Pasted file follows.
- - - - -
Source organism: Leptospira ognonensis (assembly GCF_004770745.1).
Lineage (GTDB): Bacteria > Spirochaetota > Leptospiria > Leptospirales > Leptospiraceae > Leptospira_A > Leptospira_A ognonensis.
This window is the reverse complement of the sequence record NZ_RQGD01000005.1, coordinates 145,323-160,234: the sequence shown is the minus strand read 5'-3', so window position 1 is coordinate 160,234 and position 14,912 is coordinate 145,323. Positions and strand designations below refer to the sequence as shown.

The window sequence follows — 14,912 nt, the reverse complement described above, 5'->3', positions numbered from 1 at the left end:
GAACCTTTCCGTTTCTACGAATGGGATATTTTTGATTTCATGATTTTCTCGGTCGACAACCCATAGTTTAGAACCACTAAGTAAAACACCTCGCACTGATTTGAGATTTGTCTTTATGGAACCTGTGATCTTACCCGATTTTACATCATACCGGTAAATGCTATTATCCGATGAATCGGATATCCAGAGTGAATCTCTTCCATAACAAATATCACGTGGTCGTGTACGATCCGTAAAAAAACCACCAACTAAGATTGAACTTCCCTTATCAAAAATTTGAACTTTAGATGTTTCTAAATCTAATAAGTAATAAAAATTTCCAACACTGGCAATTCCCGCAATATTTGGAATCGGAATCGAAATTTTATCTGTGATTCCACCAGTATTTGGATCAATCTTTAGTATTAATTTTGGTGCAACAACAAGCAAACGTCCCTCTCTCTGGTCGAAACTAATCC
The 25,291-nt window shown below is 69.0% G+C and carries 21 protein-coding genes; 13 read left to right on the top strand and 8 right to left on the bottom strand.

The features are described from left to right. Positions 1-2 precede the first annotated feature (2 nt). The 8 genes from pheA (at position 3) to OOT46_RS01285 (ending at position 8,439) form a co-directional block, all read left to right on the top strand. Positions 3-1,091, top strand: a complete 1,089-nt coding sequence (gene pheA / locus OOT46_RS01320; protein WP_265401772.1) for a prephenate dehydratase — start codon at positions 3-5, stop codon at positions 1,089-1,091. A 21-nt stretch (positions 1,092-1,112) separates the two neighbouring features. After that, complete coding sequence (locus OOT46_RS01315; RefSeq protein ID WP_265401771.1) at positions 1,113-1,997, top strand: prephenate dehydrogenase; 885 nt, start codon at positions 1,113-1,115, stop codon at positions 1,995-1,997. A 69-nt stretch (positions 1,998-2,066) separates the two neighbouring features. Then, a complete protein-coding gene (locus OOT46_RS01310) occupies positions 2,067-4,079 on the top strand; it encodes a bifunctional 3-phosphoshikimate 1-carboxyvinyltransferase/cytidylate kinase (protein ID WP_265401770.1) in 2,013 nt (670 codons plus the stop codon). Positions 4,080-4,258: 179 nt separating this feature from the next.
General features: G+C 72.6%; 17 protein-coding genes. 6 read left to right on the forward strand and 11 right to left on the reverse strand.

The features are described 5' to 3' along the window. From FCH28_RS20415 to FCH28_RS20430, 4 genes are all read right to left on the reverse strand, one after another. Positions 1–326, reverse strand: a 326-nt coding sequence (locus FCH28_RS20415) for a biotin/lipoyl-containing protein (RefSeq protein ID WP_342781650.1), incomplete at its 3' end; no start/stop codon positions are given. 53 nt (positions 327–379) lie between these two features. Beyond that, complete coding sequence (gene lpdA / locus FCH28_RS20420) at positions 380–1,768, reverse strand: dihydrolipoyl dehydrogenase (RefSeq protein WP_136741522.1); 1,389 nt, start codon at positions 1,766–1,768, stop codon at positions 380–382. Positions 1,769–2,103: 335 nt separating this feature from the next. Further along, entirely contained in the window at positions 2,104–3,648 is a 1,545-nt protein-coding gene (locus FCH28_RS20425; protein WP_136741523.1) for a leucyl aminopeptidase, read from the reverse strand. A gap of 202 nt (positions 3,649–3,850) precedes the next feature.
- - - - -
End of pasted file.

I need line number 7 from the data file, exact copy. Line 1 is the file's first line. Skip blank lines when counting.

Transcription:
The features are described from left to right. Positions 1-2 precede the first annotated feature (2 nt). The 8 genes from pheA (at position 3) to OOT46_RS01285 (ending at position 8,439) form a co-directional block, all read left to right on the top strand. Positions 3-1,091, top strand: a complete 1,089-nt coding sequence (gene pheA / locus OOT46_RS01320; protein WP_265401772.1) for a prephenate dehydratase — start codon at positions 3-5, stop codon at positions 1,089-1,091. A 21-nt stretch (positions 1,092-1,112) separates the two neighbouring features. After that, complete coding sequence (locus OOT46_RS01315; RefSeq protein ID WP_265401771.1) at positions 1,113-1,997, top strand: prephenate dehydrogenase; 885 nt, start codon at positions 1,113-1,115, stop codon at positions 1,995-1,997. A 69-nt stretch (positions 1,998-2,066) separates the two neighbouring features. Then, a complete protein-coding gene (locus OOT46_RS01310) occupies positions 2,067-4,079 on the top strand; it encodes a bifunctional 3-phosphoshikimate 1-carboxyvinyltransferase/cytidylate kinase (protein ID WP_265401770.1) in 2,013 nt (670 codons plus the stop codon). Positions 4,080-4,258: 179 nt separating this feature from the next.